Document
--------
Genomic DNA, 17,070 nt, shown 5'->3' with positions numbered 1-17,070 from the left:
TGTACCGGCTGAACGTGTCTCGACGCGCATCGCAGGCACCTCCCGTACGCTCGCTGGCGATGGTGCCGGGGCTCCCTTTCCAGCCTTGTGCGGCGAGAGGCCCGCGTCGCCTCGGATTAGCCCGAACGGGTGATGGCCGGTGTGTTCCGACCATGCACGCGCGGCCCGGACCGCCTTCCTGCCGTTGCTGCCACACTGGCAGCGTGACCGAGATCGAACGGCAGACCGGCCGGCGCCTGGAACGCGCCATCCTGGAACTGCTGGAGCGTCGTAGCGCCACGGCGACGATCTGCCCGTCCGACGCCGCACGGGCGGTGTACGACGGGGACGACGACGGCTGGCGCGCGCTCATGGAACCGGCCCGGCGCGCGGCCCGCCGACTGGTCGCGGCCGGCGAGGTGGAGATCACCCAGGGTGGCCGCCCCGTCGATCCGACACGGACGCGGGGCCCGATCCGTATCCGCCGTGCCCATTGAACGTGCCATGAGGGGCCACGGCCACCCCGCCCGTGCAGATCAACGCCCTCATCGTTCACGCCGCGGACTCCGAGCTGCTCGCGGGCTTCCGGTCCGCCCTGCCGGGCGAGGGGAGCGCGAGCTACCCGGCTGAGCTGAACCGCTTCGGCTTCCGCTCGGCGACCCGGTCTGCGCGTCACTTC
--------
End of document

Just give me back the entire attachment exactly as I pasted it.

Genomic DNA, 17,070 nt, shown 5'->3' with positions numbered 1-17,070 from the left:
TGTACCGGCTGAACGTGTCTCGACGCGCATCGCAGGCACCTCCCGTACGCTCGCTGGCGATGGTGCCGGGGCTCCCTTTCCAGCCTTGTGCGGCGAGAGGCCCGCGTCGCCTCGGATTAGCCCGAACGGGTGATGGCCGGTGTGTTCCGACCATGCACGCGCGGCCCGGACCGCCTTCCTGCCGTTGCTGCCACACTGGCAGCGTGACCGAGATCGAACGGCAGACCGGCCGGCGCCTGGAACGCGCCATCCTGGAACTGCTGGAGCGTCGTAGCGCCACGGCGACGATCTGCCCGTCCGACGCCGCACGGGCGGTGTACGACGGGGACGACGACGGCTGGCGCGCGCTCATGGAACCGGCCCGGCGCGCGGCCCGCCGACTGGTCGCGGCCGGCGAGGTGGAGATCACCCAGGGTGGCCGCCCCGTCGATCCGACACGGACGCGGGGCCCGATCCGTATCCGCCGTGCCCATTGAACGTGCCATGAGGGGCCACGGCCACCCCGCCCGTGCAGATCAACGCCCTCATCGTTCACGCCGCGGACTCCGAGCTGCTCGCGGGCTTCCGGTCCGCCCTGCCGGGCGAGGGGAGCGCGAGCTACCCGGCTGAGCTGAACCGCTTCGGCTTCCGCTCGGCGACCCGGTCTGCGCGTCACTTC